I am a woman. I don’t care what gender you are, if any gender at all. I don’t believe that the future is female, if I did, I too would be sexist. I do support other women doing their thing (as long as it is done with integrity, for the greater good and legal!) I do believe that standing for feminism is about equality of choice, opportunity and treatment whatever your gender. I don’t hate men. I don’t think ‘girly’ is a bad thing (whatever ‘girly’ is – but that is another blog post entirely!) If a women wears pink, likes unicorns, is a housewife by their own choice and freewill then all power to them! If a woman is an RAF pilot, fire fighter, CEO then, I echo my previous statement… all power to them! I’m not an extremist. I’m not a terrorist feminist. I’m fairly sure I’m not scary. Oh and I do shave my armpits and legs (admittedly more frequently in the summer but that is due more to the desire to hibernate in winter than to make any kind of statement.)Have I missed anything?? Oh, I don’t hate men. I’ve said this, I know, but it’s worth just throwing it out their again!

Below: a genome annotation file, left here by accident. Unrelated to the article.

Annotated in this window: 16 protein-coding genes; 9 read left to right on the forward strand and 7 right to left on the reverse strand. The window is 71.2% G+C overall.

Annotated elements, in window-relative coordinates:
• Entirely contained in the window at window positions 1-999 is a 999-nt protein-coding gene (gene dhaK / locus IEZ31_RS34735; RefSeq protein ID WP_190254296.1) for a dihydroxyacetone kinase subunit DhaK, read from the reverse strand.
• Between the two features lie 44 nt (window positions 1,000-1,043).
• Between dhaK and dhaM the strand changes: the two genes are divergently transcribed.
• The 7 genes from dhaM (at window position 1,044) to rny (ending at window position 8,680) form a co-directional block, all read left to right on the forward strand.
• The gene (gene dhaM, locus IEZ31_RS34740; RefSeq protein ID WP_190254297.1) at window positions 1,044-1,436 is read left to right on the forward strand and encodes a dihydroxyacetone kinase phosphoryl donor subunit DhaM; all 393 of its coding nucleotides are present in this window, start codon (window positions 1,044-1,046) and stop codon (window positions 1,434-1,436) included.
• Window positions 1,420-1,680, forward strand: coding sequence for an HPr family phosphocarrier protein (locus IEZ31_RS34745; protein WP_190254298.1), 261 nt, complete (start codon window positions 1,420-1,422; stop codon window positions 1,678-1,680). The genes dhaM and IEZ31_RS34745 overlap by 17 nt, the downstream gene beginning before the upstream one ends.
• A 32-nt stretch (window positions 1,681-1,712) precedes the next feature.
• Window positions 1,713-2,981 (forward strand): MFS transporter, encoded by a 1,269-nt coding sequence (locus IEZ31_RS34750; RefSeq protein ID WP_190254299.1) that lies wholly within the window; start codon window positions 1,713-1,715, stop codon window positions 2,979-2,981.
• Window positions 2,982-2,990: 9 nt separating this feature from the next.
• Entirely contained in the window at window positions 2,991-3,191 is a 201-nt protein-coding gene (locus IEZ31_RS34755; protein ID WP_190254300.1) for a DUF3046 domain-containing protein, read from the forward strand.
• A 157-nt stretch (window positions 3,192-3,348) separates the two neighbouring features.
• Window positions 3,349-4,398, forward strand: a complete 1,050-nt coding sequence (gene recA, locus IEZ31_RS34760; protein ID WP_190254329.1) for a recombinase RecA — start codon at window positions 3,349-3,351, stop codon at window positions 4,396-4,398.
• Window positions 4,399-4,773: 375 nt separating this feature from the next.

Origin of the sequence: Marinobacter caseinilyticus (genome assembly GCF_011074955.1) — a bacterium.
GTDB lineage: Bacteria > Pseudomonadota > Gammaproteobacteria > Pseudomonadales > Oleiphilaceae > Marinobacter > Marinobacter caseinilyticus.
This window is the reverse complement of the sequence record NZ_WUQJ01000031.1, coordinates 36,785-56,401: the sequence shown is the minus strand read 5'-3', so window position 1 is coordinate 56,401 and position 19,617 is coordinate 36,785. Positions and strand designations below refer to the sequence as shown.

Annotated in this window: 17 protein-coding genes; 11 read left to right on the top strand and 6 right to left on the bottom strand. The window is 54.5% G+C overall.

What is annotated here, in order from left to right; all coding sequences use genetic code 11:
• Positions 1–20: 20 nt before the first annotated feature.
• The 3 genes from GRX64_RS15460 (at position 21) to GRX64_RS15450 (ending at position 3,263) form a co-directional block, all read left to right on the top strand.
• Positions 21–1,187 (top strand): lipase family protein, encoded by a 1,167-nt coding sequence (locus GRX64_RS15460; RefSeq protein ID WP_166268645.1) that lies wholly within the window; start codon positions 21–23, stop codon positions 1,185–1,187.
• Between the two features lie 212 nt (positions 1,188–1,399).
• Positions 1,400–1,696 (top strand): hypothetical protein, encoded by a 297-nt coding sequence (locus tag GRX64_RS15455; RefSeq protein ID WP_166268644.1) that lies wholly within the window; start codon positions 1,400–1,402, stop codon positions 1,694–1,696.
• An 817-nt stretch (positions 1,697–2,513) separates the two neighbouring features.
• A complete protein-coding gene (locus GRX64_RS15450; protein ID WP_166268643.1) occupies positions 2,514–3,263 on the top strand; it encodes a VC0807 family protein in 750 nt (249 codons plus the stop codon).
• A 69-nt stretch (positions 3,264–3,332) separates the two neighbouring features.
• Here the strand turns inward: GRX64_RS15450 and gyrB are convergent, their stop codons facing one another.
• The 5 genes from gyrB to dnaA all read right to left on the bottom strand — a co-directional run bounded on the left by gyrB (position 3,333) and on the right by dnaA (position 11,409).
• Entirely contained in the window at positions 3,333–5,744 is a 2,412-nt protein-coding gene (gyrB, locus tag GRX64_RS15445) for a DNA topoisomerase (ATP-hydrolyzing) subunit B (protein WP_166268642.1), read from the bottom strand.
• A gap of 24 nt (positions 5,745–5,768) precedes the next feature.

So…what about sexism?